Materials and methods
Study location and collection of red admirals
Rybachy (55°2’N, 12°8′E) is situated at the Curonian spit, a long and narrow peninsula at the eastern shore of the Baltic Sea (Fig. 1). Red admirals were collected in a large permanent trap of the “Rybachy-type”. This is a trap built from netting and shaped like a large funnel with an opening in the direction from which the migrants arrive, passively catching migrating birds and insects. At the far end of the trap is a collecting box. The dimensions of the trap are 70*35*15 m (Lengh*Width*Height) and it is operated daily between 1 April to 1 November on a yearly basis. Red admirals that were caught in the trap were euthanized using ethyl acetate and the wings were then removed for δ2H analyses. The wings were stored dry in glassine envelopes until isotopic analysis. The head and the body were stored in 99.9% ethanol for later analysis of sex, breeding status and lipid content. We captured red admirals over two spring and autumn seasons in 2004 and 2005. On days with large numbers of red admirals we sampled a fraction of the captured individuals (5–10). We recorded the numbers captured each day to be able to estimate yearly differences in the intensity and median date of migration.
Analysis of hydrogen isotopes
We analysed hydrogen isotope ratios in the wings of red admirals compared our results of samples collected at our coastal site at Rybachy with two nearby inland sites in Estonia and Poland. These inland samples were represented by 15 individuals captured in Estonia (Karilatsi) between 11 and 28 August in 2004, and 20 individuals collected in 2005 between 14 September and 2 October at two locations in southern Poland (Czestochowa and Ktomnice) (Fig. 1).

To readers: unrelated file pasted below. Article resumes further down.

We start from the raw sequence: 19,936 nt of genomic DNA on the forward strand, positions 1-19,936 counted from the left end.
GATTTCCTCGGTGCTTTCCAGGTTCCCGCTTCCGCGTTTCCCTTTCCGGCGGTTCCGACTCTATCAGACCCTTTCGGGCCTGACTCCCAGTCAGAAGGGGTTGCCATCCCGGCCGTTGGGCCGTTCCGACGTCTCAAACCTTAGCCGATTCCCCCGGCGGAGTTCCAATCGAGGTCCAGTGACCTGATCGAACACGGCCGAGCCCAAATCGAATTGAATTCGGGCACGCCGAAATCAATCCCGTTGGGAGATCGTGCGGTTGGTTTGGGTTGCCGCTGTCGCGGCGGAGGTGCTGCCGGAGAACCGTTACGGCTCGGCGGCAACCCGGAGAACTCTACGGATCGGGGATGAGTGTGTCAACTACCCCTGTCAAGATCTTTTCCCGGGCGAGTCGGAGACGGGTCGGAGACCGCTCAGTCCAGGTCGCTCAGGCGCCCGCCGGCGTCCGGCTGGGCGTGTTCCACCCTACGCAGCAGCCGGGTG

All red admiral wing samples were soaked with chloroform-methanol solution (2:1) rinses, to remove surface oils that could affect the H isotope assays and air-dried. Stable hydrogen isotope analyses were conducted at Environment Canada in Saskatoon, using the comparative equilibration technique so that the values reported here are equivalent to non-exchangeable hydrogen [46, 52]. Stable-hydrogen isotope measurements of wings and the calibrated keratin standards were done on H2 derived from high-temperature (1300 °C) flash pyrolysis of wings and continuous-flow isotope-ratio mass spectrometry. The reference values used for our keratinous H standards calibration was − 197 ‰ and − 54 ‰ for CBS and KHS, respectively . All H isotope results are expressed in the delta (δ2H) notation in units of per mil (‰), and normalised to the Vienna Standard Mean Ocean Water – Standard Light Antarctic Precipitation (VSMOW-SLAP) standard scale. Based on within-run measurements of a control standard (SPC) and consideration of within sample variance , the laboratory error for δ2H was <±2 ‰.